Pour Over Coffee: What It Is & How To Make It

Making a pour over is like taking a deep breath, a little moment for yourself during a busy morning. All it requires are a few simple tools and a little patience. The end result? A delightful cup of coffee with delicate, nuanced flavors and clean mouthfeel.

What Is Pour Over Coffee?

Pour over

The pour over is a great brewing method. Its secret to success lies in the grind size and the pour method. Both of which you have full control over. As you'll quickly figure out, that can be a blessing and a challenge.

So what's the difference between a pour over and a drip coffee? In reality, both rely on a similar brewing method, filtering water through grounds.  While drip is automatic and lacks control and precision, the pour over specializes in these areas and is fully manual. This results in a cleaner, more delicate, and complex cup of coffee.

But don’t say we didn’t warn you. The pour over has a bit of a learning curve. It can be easy to under extract the grounds and brew a sour or acidic cup of coffee, or to over extract and brew a bitter cup.

We created this short guide to help you navigate the learning curve a little easier and make the best pour over possible.

Pour Over Coffee Brewing Equipment

Pour over

To make a great pour over, all you need are five things!

For the freshest results, you’ll want to grind your coffee beans at home. We love the Bodum Burr Grinder and the Baratza Encore. Both produce a consistent grind size.

Next, you’ll need a slow pouring kettle or a gooseneck kettle. You can make pour over without this, but it helps you control the flow of the water better than other kettles.

You’ll also need a gram scale to watch your water to coffee ratio.

Last, but not least, you’ll need a pour over maker. We’re partial to the Bodum Pour Over Coffee Maker. This set up has a metal pour over coffee filter that creates a full, rich body with light acidity.

But we'd be remiss not to mention the popular Chemex. The Chemex uses paper filters, which means the water stays in contact with the grounds longer. This brewing method produces a light bodied, clean cup of coffee that’s well known and well loved.

You can also try the V60 Haro or Bee House brewer to get started.

The Best Coffee Beans For Pour Over Coffee

Pour over emphasizes light, floral notes best, which are prominent in both light and medium roasts. Dark roasts tend to burn off the lighter flavors to create that deep, rich flavor we all know. While that works well with espresso or a dark roast coffee, it doesn’t work well with a pour over.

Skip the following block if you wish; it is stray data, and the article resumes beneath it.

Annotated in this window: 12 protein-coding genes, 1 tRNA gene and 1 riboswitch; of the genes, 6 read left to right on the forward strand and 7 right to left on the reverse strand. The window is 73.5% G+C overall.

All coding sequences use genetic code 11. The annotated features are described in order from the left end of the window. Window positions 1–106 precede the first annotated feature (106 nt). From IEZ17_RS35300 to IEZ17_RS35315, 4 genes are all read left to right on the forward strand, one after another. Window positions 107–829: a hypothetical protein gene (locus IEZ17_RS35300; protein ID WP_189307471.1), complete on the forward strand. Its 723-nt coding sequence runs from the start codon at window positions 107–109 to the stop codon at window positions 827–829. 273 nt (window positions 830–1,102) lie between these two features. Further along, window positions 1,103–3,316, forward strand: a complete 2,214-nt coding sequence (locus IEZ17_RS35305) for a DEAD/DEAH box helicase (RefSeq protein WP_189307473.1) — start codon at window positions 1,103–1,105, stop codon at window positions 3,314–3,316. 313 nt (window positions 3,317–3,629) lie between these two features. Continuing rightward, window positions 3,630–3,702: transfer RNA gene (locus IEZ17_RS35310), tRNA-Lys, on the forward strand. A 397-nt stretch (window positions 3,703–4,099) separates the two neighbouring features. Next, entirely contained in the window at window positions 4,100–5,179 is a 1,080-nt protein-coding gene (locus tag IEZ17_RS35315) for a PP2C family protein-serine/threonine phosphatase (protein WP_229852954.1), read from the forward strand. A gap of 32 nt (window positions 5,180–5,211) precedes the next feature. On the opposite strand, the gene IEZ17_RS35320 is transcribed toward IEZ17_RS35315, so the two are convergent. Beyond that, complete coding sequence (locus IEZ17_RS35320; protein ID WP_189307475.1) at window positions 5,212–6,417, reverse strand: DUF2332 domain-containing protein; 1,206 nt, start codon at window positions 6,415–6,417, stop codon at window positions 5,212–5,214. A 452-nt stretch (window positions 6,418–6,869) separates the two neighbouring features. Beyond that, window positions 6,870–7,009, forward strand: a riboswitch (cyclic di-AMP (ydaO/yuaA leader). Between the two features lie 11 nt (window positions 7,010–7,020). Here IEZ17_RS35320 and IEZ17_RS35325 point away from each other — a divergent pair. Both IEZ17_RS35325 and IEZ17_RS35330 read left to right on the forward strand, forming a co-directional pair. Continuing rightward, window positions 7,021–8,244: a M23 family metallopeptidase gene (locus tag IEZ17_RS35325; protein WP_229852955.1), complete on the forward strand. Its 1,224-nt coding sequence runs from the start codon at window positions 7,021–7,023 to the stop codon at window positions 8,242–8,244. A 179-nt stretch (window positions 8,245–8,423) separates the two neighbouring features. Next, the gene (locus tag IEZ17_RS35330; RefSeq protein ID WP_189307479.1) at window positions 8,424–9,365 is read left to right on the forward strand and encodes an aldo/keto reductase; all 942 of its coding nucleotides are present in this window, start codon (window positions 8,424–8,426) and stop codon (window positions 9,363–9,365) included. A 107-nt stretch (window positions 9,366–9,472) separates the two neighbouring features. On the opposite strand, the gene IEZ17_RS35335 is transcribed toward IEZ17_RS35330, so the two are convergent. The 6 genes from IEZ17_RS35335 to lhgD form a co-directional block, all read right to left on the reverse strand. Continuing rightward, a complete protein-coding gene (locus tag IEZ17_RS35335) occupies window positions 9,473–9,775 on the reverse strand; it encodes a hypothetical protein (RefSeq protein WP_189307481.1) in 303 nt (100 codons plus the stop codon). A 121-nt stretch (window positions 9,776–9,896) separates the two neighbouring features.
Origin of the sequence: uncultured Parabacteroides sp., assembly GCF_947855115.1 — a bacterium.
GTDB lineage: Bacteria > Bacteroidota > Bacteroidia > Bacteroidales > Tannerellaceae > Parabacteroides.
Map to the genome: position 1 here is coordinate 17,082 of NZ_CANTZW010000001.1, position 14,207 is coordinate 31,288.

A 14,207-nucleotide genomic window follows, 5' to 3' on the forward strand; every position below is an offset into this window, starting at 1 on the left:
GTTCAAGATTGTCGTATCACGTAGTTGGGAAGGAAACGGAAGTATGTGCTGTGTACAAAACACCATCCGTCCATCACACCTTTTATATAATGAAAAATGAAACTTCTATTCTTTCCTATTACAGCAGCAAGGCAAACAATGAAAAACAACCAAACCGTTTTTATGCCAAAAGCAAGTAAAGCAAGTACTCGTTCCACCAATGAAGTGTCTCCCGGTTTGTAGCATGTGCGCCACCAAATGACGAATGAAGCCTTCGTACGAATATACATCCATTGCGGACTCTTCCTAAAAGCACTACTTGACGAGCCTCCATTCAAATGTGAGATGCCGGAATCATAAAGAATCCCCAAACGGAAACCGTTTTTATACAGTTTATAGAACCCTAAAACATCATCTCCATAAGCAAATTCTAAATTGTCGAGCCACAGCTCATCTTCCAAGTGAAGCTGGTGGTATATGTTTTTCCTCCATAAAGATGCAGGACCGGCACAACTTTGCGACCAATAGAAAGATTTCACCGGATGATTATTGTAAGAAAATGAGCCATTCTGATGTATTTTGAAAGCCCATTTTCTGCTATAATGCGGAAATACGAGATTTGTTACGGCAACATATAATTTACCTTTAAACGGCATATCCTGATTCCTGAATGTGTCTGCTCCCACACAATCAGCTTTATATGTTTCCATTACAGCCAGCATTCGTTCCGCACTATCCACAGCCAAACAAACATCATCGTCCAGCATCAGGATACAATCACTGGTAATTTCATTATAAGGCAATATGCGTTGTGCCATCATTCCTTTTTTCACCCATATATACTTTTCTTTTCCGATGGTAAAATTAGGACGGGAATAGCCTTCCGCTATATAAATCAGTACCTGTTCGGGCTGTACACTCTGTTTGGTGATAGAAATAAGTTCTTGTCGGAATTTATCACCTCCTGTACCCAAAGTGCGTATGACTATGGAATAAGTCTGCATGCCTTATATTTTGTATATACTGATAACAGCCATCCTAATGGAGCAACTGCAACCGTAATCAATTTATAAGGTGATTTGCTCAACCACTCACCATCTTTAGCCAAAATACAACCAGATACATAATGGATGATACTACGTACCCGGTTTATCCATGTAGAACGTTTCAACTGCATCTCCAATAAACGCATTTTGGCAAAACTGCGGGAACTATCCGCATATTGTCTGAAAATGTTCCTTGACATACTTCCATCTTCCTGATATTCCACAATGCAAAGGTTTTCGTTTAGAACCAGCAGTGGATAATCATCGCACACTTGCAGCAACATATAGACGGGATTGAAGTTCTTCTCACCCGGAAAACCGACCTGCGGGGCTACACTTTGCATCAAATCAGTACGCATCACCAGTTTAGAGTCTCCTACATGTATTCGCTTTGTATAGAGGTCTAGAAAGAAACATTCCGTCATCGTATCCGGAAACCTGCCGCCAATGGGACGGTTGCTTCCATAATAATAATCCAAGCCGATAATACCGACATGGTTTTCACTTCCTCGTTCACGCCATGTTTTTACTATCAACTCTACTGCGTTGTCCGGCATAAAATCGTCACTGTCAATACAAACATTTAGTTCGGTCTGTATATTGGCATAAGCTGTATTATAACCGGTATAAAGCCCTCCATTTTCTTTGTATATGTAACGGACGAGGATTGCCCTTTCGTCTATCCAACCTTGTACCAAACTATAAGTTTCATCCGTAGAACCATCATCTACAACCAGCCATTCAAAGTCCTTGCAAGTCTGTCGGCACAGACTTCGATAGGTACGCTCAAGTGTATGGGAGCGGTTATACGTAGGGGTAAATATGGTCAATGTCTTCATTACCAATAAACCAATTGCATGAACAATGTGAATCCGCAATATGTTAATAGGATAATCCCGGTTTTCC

Coffee beans from South America and Africa always do well with a light roast and boast unique floral and fruity notes. If you’re feeling adventurous, you can make your own coffee blend with different coffee beans from around the world.

The Best Grind Size For A Pour Over

Coffee grounds in a paper filter

Coffee bean grind size can make or break your cup of coffee. It’s one of the most important variables.

A good rule of thumb to remember when choosing a grind size for your brewing method is the finer the grind, the shorter the brew time. The best grind size for a pour over coffee is a medium or medium coarse grind.

The Bodum Pour Over Coffee Maker works well with a medium grind size. But medium coarse is the best Chemex grind size.

You may need to experiment some to get it right. If your coffee is thin, weak, or sour, try a finer grind size. If it’s bitter, harsh, or brothy, try a coarser grind size. 

How To Make Pour Over Coffee

Finally, the reason you’re here! Let’s get into the details of how to make a pour over coffee.

  1. To start, put some water on to boil. It’s ready when it hits 195-205 degrees Fahrenheit.
  2. While your water is boiling, grind your coffee beans. You’ll want about 22-30 grams for every 350 grams of water you use. In other words, follow a 1:15 to 1:17 coffee to water ratio.
  3. Place your filter in your pour over maker. If your pour over uses paper filters, make sure to wet it before you put the coffee in it and then dump the water out. This will help get rid of the paper taste.
  4. Pour coffee grounds into the filter and tap the pour over maker lightly on the counter to make them level.

You can follow one of two pouring methods: the continuous pour and the pulse pour.

The continuous pour keeps the grounds at a consistent temperature for an even extraction. But it’s easy to over pour at the beginning and your arm can get tired.

We’d recommend the pulse pour – especially for beginners. The pulsing agitates the coffee grounds to extract the most flavor. It’s also a faster extraction and brew time.

For a pulse pour, start your pour at the outer rim of the pour over maker and move in a spiral motion toward the center. Stop your pour when all the grounds are fully saturated and you’ve added 60 grams of water. If you’re eyeballing it, stop pouring when the water raises the grounds, creating a “bloom,” about 15 seconds.

Wait about 30 seconds to begin your next pour. This time start from the center and pour outwards. Once again, stop when you’ve added 90 grams of water, about 30 seconds.

After 45 seconds, start your third pour at the center once again. Stop when you’ve added 100 grams, about 15 seconds.Wait until the water finishes filtering through the grounds and then do a final, fourth pour, adding 100 grams again, about 20 seconds.

Once the water filters through, your pour over is done. Now, all you have to do is add cream and sugar to taste or just enjoy it black.


Pour over is a great brewing method that gives you complete control over the entire process. While there’s a definite learning curve, the end product is worth it. If you have a chance to try it, let us know what you think!